https://phescreening.blog.gov.uk/2019/07/22/what-quality-looks-like-when-offering-screening/

What quality looks like when offering screening

A photo showing the workshop if full swing. There are a number of tables, each with about 5 people on, with the participants engaged in discussions.
The focus for Natalie's workshop was what quality looks like in making offers of screening

What quality looks like in making offers for population-based screening is an important question, given that we know screening brings potential harms as well as benefits. So I was delighted to be able to bring together a varied group to discuss this very question at an interactive workshop organised as part of my Health Foundation Improvement Science Fellowship.

Broad discussions

The focus for the workshop was what quality looks like in making offers for population-based screening. Those present included:

  • patient representatives
  • healthcare policymakers
  • healthcare professionals
  • academic researchers

I kept the session broad as one of the things I wanted to think about was whether quality might look different for particular types of screening.

Thought-provoking speakers

The workshop was organised as 3 pairs of short, sharp presentations — each followed by table discussions. I was delighted to be joined by Bob Steele, chair of the UK National Screening Committee (UK NSC), who kindly helped introduce and conclude the workshop with me.

Sian Taylor-Phillips, of the University of Warwick, and Dougal Hargreaves, Imperial College London, kicked us off, speaking about how we can choose the best test to offer people and how we might think about what quality looks like.

Next up was Nick Johnstone-Waddell, from Public Health England (PHE), who talked about PHE's work on producing accessible information about screening for a diverse range of audiences. Christian Von Wagner from University College London  (UCL) then looked at inequalities in cancer screening uptake how participation can be encouraged. Lots of interesting issues here, not least the tricky question of when facilitating and encouraging participation might slip into coercion.

The final presentations both came from researchers at the University of Warwick. Felicity Boardman considered the quality of information about screened for conditions, in particular the differences between medical descriptions and lived realities. Aileen Clarke picked up the tensions between supporting individual decision-making about screening and achieving high uptake — can we have a key performance indicator for informed choice?

Key issues

I was able to sit quietly and listen to groups as they fed back. There were a few big issues and questions raised that made me think.

What does quality look like?

Is it how many people take up the offer of screening? Or is it something slightly different, like whether people feel they’ve made a good decision about whether to take part? Is quality any one thing, or is it a combination of factors?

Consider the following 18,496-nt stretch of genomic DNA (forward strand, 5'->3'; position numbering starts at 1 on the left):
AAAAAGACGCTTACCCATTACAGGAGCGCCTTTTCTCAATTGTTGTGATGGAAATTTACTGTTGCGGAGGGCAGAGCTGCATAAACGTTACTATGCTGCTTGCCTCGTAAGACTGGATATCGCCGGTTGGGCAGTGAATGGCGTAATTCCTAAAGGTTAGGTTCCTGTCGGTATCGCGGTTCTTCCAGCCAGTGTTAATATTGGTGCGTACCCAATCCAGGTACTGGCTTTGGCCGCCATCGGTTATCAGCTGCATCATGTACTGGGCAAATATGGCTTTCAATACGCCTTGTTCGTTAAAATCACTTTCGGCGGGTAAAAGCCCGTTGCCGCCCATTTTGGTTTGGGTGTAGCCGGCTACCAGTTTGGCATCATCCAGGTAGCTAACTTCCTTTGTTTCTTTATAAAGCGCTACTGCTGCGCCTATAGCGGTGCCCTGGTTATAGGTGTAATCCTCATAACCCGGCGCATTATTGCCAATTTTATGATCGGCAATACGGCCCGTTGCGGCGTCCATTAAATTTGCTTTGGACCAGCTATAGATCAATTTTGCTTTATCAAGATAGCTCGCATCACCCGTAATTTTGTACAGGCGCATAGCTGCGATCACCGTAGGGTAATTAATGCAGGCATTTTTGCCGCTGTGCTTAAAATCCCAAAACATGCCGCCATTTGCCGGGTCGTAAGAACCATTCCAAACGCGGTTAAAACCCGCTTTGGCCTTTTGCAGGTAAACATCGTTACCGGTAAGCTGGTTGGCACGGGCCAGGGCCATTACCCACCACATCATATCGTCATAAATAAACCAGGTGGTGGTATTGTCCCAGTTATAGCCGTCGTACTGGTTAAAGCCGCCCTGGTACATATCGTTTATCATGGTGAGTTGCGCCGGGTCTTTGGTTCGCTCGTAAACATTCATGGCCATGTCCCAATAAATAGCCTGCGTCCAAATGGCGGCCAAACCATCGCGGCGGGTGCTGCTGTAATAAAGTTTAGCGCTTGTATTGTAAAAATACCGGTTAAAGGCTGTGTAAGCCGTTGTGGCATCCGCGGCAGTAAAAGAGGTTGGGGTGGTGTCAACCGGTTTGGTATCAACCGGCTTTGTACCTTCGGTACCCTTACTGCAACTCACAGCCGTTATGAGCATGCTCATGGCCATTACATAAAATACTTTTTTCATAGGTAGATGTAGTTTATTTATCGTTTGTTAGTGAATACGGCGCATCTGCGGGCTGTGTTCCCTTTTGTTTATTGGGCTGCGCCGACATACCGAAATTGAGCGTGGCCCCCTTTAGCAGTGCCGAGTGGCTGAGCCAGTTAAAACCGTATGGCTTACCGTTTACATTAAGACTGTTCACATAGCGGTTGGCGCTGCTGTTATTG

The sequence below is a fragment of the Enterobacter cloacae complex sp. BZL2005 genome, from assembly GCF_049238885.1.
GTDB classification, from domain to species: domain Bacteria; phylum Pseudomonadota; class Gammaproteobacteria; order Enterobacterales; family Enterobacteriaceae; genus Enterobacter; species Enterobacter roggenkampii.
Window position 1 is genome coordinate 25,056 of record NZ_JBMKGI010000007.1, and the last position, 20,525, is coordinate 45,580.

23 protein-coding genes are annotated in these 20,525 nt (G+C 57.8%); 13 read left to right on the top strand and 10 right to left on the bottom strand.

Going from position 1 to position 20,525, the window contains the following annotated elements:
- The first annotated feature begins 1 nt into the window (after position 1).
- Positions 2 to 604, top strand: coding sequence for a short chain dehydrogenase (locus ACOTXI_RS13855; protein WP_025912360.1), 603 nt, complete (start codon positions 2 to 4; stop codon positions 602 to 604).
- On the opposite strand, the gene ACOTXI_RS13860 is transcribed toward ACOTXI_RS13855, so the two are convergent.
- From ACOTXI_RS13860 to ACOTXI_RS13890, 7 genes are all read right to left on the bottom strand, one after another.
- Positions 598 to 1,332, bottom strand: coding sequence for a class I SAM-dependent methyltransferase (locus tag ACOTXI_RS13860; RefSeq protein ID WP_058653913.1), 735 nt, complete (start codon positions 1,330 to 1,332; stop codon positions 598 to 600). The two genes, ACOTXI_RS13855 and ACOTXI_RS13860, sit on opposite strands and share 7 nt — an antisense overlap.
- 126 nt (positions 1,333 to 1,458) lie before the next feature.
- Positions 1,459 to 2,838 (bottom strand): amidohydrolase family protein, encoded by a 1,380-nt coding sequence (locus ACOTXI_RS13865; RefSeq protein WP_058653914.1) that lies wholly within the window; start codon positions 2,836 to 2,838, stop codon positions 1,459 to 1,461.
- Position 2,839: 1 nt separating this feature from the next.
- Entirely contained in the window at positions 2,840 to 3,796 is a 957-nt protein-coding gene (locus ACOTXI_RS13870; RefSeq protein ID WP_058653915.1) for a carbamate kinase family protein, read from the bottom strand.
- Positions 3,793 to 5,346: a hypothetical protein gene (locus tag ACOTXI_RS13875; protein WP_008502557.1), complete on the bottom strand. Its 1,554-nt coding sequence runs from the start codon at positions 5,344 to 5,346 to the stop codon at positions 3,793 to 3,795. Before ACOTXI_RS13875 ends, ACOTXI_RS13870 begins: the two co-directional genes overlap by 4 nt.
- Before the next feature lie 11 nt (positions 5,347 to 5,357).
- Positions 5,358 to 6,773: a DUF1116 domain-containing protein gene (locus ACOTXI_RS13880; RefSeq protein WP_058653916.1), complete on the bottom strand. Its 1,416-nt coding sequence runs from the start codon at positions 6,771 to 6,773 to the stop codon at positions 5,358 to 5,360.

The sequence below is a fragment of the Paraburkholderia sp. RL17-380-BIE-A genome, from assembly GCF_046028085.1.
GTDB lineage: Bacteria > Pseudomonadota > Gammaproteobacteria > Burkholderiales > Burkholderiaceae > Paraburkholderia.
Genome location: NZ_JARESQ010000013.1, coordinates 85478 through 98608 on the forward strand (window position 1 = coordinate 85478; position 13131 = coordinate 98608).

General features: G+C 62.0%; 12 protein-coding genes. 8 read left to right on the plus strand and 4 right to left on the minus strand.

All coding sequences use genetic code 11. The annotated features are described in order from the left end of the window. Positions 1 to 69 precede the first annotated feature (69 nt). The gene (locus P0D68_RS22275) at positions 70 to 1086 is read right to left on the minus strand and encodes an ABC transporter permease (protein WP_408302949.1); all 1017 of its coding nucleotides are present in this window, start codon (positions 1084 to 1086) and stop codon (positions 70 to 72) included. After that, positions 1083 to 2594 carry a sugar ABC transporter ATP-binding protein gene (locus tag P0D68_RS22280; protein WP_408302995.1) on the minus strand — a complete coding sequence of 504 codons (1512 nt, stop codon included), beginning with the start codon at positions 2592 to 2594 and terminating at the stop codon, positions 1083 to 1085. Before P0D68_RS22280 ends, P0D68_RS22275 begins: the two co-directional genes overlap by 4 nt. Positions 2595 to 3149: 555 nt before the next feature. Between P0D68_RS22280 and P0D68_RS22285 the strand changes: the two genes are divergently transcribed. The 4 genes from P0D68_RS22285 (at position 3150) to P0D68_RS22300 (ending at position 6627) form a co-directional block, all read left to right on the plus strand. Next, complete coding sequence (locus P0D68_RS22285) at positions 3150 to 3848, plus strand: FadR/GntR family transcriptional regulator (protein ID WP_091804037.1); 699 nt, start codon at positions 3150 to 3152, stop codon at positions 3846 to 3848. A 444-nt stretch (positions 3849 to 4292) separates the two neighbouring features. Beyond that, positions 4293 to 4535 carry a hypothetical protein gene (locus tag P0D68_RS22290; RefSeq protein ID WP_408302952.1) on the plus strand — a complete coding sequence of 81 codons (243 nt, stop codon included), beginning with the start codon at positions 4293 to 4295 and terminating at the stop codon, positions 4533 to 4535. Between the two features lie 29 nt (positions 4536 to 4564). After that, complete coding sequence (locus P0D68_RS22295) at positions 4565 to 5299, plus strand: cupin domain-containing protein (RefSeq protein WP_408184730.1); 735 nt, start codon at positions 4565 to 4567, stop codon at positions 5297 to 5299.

Depending on what we think quality looks like, how can we measure it at a health system level?

Uptake is relatively easy to measure. Assessing the quality of decision-making by people is much more challenging. There can be a tendency to assume there’s a fairly stable body of knowledge about screening that simply needs to be made accessible and understandable in order to inform people’s decision-making. How do we generate and agree the knowledge that forms the basis of the information given to people?

Is variation in screening uptake inherently a problem?

How do we distinguish between non-participation as a problem that needs tackling and that which represents an informed decision to decline the invitation made?

Next steps

It was a thought-provoking workshop, and my sincere thanks to all those who took part.

In addition to writing this blog post, I will be following up on discussions with participants about writing papers on some of the issues raised and developing research applications to take this work forward.

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3 comments

  1. Comment by Irene Stratton posted on

    Dear Phil,
    David Spiegelhalter has written about false negatives and positives.
    There are problems in explaining these concepts when the general level of numeracy is low in the adult population but maybe using graphics such as the one David presents here might help?
    https://understandinguncertainty.org/visualisation-information-nhs-breast-cancer-screening-leaflet
    Irene

    Reply
  2. Comment by Phil Bullock posted on

    It looks like an interesting day.

    Was there any discussion with regard to the limitations of screening - false negatives and positives - and how we might educate the public in this area?

    At the moment it feels like they feel their only recourse is to legal redress when programmes suffer an entirely foreseeable but unpredictable issue of this nature.

    Reply
    • Replies to Phil Bullock>

      Comment by Natalie Armstrong posted on

      Dear Phil,
      Thanks for your comment. It was indeed an extremely interesting and useful day. The relative benefits and harms of screening was certainly something which we talked about, among many other things.
      All the best,
      Natalie

      Reply

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